It’s summertime, and the living is easy. 

Much of the world, particularly those in the northern hemisphere, is in a summer state of mind. 

What in the world is going on is not on their mind, and even if they were tuned into what imbeciles and morons call “news,” they would just be hearing what the Presstitutes are feeding them. Journalism does not exist. The American media’s little boys and girls get press releases from their Washington whore masters… and go with it. 

Citing the continuing escalation of federal, state, and city debt and a “steady deterioration in standards of governance” since the 2001 War on Terror, two weeks ago Fitch downgraded the United States government’s credit rating to AA+ from AAA. 

Ask the average person about this and their response will be, “What’s a Fitch?”

Today, Fitch warned that turbulence is shaking the U.S. banking industry which risks dozens of downgrades including the “Bigs” such as JPMorgan Chase.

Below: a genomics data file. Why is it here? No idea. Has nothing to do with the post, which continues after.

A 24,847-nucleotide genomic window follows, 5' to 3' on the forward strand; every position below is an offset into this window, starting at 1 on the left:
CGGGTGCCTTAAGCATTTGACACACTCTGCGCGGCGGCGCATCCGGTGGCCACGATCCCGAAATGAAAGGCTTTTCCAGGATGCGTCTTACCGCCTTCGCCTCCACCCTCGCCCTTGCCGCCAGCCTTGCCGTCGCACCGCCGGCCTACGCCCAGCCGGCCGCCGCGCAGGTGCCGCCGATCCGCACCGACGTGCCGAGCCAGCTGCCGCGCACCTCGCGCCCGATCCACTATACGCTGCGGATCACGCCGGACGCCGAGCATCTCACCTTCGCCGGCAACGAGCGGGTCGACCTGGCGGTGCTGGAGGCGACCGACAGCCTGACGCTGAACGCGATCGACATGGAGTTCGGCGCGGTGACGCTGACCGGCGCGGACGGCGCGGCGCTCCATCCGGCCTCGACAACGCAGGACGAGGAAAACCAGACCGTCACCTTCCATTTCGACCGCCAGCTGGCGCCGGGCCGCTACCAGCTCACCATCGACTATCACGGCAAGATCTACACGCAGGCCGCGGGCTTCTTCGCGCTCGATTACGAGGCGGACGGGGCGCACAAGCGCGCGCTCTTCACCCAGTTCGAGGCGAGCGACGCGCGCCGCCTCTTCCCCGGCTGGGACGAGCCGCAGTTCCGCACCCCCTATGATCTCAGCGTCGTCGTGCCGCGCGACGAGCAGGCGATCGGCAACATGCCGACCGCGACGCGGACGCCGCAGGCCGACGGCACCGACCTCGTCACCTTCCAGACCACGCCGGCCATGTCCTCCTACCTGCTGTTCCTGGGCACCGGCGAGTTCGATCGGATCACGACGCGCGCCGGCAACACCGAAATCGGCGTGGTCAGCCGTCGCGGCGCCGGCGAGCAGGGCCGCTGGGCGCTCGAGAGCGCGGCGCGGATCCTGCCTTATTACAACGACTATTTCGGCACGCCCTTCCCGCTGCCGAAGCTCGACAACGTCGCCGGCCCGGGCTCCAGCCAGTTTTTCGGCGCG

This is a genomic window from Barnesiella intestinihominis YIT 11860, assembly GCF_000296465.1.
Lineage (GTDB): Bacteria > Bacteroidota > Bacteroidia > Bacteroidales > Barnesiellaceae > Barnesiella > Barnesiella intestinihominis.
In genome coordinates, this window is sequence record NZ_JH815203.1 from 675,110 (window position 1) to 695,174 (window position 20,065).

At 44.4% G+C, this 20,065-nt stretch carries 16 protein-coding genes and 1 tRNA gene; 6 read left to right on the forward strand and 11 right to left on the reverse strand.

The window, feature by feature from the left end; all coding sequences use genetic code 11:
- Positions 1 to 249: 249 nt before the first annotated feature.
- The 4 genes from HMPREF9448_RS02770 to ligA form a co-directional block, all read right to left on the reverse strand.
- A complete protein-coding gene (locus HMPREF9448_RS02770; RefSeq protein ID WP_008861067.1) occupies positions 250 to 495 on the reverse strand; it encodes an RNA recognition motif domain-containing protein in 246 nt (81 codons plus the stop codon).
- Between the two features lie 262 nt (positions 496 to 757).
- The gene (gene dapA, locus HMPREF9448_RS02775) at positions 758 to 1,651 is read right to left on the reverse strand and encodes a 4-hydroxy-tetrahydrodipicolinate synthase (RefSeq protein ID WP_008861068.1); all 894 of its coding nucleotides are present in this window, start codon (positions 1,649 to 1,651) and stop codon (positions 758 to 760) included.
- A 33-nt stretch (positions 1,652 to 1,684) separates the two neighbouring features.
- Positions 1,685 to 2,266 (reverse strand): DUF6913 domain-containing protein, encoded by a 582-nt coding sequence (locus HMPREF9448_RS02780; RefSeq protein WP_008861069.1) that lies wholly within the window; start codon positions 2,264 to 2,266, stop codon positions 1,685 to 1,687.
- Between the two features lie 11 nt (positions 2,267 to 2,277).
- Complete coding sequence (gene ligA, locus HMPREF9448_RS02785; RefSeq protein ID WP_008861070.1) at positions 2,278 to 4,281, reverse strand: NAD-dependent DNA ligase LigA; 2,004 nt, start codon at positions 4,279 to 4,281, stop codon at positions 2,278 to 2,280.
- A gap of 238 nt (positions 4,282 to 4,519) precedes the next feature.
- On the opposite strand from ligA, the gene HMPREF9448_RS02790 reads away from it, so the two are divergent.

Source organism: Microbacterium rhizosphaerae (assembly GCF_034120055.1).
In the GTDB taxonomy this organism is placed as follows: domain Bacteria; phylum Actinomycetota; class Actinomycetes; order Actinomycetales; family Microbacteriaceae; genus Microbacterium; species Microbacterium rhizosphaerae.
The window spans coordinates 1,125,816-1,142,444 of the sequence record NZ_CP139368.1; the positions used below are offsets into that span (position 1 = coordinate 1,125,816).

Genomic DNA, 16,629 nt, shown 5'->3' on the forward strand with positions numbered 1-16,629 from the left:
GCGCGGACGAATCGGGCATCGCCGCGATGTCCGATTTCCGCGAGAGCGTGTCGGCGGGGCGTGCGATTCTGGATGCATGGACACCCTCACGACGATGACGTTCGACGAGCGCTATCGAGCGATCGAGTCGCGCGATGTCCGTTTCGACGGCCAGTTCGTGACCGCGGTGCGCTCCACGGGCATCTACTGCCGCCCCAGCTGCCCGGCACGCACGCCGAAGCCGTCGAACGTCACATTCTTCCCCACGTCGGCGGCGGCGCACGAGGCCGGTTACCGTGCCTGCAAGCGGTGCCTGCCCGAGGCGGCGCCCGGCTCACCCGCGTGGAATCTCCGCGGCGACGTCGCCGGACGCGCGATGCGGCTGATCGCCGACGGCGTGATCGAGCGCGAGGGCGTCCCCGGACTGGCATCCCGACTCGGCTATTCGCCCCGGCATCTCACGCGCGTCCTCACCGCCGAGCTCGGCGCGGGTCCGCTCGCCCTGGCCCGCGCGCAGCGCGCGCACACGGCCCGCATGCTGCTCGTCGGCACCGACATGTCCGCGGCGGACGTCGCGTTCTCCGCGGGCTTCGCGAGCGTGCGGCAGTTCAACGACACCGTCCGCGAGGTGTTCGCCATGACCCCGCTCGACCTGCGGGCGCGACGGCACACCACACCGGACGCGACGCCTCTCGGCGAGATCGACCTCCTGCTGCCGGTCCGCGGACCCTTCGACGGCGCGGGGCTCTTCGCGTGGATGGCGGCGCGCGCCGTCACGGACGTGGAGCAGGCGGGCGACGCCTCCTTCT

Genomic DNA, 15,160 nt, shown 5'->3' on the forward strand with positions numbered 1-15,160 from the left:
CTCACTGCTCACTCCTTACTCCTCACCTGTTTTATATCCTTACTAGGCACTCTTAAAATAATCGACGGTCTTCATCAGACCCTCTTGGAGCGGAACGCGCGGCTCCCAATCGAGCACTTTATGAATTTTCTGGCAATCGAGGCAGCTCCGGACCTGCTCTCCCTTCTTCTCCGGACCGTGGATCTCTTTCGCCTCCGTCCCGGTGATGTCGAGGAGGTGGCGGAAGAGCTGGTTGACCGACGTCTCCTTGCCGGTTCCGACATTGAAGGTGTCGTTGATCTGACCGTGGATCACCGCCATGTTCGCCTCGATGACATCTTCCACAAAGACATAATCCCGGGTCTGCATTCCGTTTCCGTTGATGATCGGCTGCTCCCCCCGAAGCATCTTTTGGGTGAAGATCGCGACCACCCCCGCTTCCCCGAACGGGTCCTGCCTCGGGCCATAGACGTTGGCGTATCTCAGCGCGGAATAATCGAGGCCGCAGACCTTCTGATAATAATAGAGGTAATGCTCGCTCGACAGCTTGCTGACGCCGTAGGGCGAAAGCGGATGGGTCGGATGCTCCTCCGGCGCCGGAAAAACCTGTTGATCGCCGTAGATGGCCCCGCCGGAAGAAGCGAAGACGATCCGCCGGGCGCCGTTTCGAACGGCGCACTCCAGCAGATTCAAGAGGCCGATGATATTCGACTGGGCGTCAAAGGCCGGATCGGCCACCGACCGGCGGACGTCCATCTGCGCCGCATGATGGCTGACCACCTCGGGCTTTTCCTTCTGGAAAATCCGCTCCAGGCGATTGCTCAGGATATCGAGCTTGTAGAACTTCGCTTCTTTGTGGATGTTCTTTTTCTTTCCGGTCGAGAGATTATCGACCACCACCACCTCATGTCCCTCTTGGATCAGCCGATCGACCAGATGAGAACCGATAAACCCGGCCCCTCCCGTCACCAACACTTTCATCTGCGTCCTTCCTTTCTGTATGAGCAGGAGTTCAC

And last week, CNBC reported that “Moody’s downgraded the credit rating on several regional banks, including M&T Bank and Pinnacle Financial, citing deposit risk, a potential recession, and struggling commercial real estate portfolios. The credit agency also placed the Bank of N.Y. Mellon and State Street on review for a downgrade,” from the highest possible rating. The new rating is still well into investment grade.

TRENDPOST: All this is old news to Trends Journal subscribers. When politicians launched the COVID War back in 2020, we had forecast that their pumping in several trillion dollars to artificially inflate the economy—which was dying as a result of their draconian lockdown mandates—and the Federal Reserve bringing interest rates to zero to artificially prop up equities, M&A’s, housing market, etc., would prove disastrous. Not only would inflation spike as a result of the cheap money flow, their COVID War policies had inflicted unprecedented economic damage that would not recover. And the biggest of the busts yet to come is the Office Building Bust.